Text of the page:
Choosing a /P antenna for 80mMy favourite antenna when working /P is the end fed half wave, set up vertically. It is easy to set up and works well with reasonable DX performance. It will not beat my portable hexbeam when working DX but that one requires more time, material and open space to set up.
The EFHW vertical becomes a challenge however on the lower bands. Now I did get myself the largest Spiderbeam pole - so a vertical half wave for 40m is an option - but there is a limit and 80m will definitely not fit.
One option then is to use a quarterwave vertical. However this requires radials if you want the majority of your signal to be radiated above ground. I developed a quarter wave for 80m with four elevated radials and it works but is quite a hassle to set up. Working /P you don't always have room for four elevated radials.
Another option is to use the EFHW sloping. That is a good option and I have used it on numerous occasions. If the support is tall enough to allow for an angle around 45 degrees the antenna still has a low angle of radiation but also a lobe at a high angle. That makes it a versatile antenna. It has some directivity - in the direction of the slope.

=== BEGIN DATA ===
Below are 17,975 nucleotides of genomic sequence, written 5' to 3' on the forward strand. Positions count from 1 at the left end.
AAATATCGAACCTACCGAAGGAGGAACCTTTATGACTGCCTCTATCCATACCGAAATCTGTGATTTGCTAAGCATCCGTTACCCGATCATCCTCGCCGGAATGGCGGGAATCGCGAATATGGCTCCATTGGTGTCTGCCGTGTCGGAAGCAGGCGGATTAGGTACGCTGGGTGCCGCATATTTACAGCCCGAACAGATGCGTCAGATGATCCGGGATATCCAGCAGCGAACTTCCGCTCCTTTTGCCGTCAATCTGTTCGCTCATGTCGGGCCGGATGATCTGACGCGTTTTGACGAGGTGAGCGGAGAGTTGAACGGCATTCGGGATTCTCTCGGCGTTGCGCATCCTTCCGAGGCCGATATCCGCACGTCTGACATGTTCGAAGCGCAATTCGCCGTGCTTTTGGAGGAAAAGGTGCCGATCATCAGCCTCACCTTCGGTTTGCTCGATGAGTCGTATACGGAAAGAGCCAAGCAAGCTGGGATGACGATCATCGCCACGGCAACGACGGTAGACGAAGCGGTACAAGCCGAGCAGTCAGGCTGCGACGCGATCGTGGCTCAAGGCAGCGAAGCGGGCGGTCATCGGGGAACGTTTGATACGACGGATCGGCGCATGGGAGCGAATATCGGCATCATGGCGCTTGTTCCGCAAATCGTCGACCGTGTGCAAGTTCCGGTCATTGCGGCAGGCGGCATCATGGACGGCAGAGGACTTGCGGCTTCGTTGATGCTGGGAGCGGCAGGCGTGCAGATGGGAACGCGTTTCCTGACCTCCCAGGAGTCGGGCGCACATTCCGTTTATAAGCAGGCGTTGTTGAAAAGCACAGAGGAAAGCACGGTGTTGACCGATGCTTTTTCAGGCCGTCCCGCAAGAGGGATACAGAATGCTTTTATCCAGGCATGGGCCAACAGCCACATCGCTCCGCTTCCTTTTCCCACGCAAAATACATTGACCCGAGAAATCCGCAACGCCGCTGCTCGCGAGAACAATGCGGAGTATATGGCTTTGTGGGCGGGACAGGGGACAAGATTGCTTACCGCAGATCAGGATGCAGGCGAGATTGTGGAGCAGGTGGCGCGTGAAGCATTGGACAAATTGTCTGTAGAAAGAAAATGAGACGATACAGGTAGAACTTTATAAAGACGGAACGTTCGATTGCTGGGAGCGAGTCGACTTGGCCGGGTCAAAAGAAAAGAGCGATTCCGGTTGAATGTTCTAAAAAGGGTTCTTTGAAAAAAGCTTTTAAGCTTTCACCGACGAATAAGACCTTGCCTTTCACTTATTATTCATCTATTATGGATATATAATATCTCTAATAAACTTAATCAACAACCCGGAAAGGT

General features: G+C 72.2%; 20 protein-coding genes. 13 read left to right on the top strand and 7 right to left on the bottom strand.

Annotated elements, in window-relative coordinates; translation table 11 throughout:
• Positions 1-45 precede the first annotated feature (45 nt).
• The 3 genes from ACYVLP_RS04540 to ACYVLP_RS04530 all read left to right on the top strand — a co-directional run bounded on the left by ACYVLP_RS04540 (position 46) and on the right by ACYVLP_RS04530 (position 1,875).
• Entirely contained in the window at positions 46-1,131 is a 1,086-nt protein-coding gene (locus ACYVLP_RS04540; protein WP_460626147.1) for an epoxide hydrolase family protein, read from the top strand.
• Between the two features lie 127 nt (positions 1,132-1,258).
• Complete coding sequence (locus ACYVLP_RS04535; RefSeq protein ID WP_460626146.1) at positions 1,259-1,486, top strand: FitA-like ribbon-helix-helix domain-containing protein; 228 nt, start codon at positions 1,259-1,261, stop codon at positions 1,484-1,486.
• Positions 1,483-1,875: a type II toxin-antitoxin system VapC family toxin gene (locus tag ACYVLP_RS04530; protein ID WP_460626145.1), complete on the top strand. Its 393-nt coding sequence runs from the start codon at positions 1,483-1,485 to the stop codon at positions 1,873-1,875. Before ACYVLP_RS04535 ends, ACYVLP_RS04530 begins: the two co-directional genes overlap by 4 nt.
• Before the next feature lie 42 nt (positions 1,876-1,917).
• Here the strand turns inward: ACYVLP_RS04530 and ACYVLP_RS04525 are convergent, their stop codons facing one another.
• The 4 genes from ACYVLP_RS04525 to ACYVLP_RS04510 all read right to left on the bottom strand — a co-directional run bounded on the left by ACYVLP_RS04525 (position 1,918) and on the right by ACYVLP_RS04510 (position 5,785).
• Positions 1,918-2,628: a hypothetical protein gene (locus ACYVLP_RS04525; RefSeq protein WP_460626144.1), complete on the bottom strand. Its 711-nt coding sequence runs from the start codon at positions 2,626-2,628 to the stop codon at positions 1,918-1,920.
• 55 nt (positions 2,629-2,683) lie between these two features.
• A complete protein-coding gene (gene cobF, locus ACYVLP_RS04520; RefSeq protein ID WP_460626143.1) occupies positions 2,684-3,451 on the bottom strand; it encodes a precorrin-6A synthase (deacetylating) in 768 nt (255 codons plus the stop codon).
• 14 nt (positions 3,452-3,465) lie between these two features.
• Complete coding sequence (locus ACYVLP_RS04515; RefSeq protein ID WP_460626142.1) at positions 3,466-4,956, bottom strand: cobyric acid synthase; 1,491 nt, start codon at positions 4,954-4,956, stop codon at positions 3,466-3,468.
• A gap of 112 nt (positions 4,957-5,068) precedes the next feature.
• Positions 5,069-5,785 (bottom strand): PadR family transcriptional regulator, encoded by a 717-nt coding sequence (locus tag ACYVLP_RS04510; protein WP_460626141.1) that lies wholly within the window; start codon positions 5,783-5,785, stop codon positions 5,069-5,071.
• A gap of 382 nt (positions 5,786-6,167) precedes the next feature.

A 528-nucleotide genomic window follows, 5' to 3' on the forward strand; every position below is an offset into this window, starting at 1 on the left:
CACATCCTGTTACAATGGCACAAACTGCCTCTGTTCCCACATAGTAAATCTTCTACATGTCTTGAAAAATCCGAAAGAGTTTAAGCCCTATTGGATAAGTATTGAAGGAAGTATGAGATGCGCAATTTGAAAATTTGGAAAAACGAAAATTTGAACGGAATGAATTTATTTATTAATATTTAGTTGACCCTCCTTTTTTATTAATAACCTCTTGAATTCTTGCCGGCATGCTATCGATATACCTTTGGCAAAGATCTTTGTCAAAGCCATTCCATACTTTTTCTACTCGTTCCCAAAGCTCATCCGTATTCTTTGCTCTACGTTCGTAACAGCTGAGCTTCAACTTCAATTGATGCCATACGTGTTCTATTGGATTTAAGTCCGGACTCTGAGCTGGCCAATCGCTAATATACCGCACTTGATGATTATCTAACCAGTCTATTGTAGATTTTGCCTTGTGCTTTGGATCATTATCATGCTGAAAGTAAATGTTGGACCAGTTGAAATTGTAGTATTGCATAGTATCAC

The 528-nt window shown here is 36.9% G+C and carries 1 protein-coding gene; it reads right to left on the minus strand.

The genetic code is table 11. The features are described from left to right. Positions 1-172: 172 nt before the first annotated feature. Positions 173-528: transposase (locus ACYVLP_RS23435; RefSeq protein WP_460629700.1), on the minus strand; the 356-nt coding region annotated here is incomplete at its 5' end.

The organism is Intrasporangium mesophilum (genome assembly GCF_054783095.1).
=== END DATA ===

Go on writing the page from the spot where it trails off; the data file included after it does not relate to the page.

The challenge on 80m is that the EFHW sloping still requires a tall support for a reasonable (steep) sloping angle otherwise you will end up with only the high angle radiation.
Inverted V antennaAnother option - using a single support - is to use an inverted V dipole antenna. For 80m I find it a convenient antenna to set up and it comes with a unidirectional radiation pattern (in the horizontal plane) that fits my needs when I am "being chased" with chasers from all directions.
The inverted V has a high angle of radiation. On my 18m pole it very much resembles a sloping half wave dipole of the same length. The main difference is that the sloping wire will have 6dB F/B ratio while the inverted V is omnidirectional. It is very much up to what you are looking for.